Honesty Always Being the Best Policy Rings True for Plumbing Firm

Milwaukee plumber recounts time local TV station performed ‘sting’ operation to assess how honest companies were with customers

Honesty Always Being the Best Policy Rings True for Plumbing Firm

Andy Wyderka, president and co-owner of Heiden Plumbing

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Integrity is a big issue for consumers when they hire plumbers. Unfortunately, there’s no honesty test or truth serum available to customers to ensure they’re not being ripped off by unscrupulous contractors. That is, until a local Milwaukee television station tried to make one. 

About 20 years ago, an investigative reporter for the station ran a “sting” operation that tested the honesty of three area plumbing companies, including Heiden Plumbing, which has been in business since 1925. The company aced the exam, says Andy Wyderka, president and co-owner.

“We were completely surprised to find that we were part of it,” Wyderka says. “But we came out of it looking really good.”

Here’s how the undercover operation worked: The TV station called three plumbers to fix a broken toilet. One plumber said the guts of the toilet needed to be replaced, but a new toilet for $600 would be the right call. Another plumber said the toilet parts were obsolete, so a new one — for $800 to $900 — would be the best solution.

“Then our plumber came in and said, ‘Oh, your tank ball is shot. It has a cut in it,’” Wyderka says.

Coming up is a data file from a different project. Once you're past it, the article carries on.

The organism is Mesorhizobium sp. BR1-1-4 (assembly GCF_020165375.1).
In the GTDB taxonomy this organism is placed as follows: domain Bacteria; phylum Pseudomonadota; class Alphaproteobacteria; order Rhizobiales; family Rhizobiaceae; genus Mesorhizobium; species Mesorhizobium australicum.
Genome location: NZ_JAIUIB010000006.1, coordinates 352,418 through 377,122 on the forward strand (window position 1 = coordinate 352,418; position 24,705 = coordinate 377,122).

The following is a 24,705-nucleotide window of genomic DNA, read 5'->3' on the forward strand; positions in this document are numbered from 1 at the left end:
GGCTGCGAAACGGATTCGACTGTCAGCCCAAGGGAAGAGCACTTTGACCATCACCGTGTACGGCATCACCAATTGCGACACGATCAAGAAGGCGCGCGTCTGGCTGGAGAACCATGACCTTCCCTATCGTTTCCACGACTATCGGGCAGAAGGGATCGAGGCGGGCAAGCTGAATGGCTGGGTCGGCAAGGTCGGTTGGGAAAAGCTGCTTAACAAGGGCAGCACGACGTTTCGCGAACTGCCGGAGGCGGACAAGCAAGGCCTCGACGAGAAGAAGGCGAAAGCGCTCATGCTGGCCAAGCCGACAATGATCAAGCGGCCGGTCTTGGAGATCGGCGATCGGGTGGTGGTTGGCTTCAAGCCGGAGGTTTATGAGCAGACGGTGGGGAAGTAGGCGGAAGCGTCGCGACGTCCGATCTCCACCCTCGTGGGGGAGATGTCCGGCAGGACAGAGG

The tank ball had been intentionally damaged for the operation.

“Our guy fixed it for $85 and walked out the door,” Wyderka says.

The company still promotes this incident on its website as a testament to its honesty. At the same time, it underscores the importance of being transparent with customers about costs, not to mention thoroughly explaining a plumbing problem and how it can be fixed.

If customers ask to see the price of parts, Heiden technicians carry Android-based tablets on which they can call up a digital price book, which they use to price out jobs.

“Sometimes that’s a challenge because people see a price, then tell the techs that they can go online and buy the parts cheaper,” Wyderka says. “So we have to explain that big-box retailers buy parts in massive quantities and often can sell them for less than what we pay for them.”

A bigger issue for some customers is the cost of labor. Heiden charges $165 an hour. But discussions about the high cost of labor, which Wyderka says thankfully doesn’t happen very often, provide an opportunity to educate customers about the need to charge labor rates high enough to cover costs plus yield a reasonable profit.

“We explain that our technicians don’t make $165 an hour,” he says. “That covers the costs of things like service trucks, reliable equipment, fuel, office staff, insurance — the whole package. They’re also paying for our technicians’ skills and experience. After we talk to customers about these things, they usually get it.”


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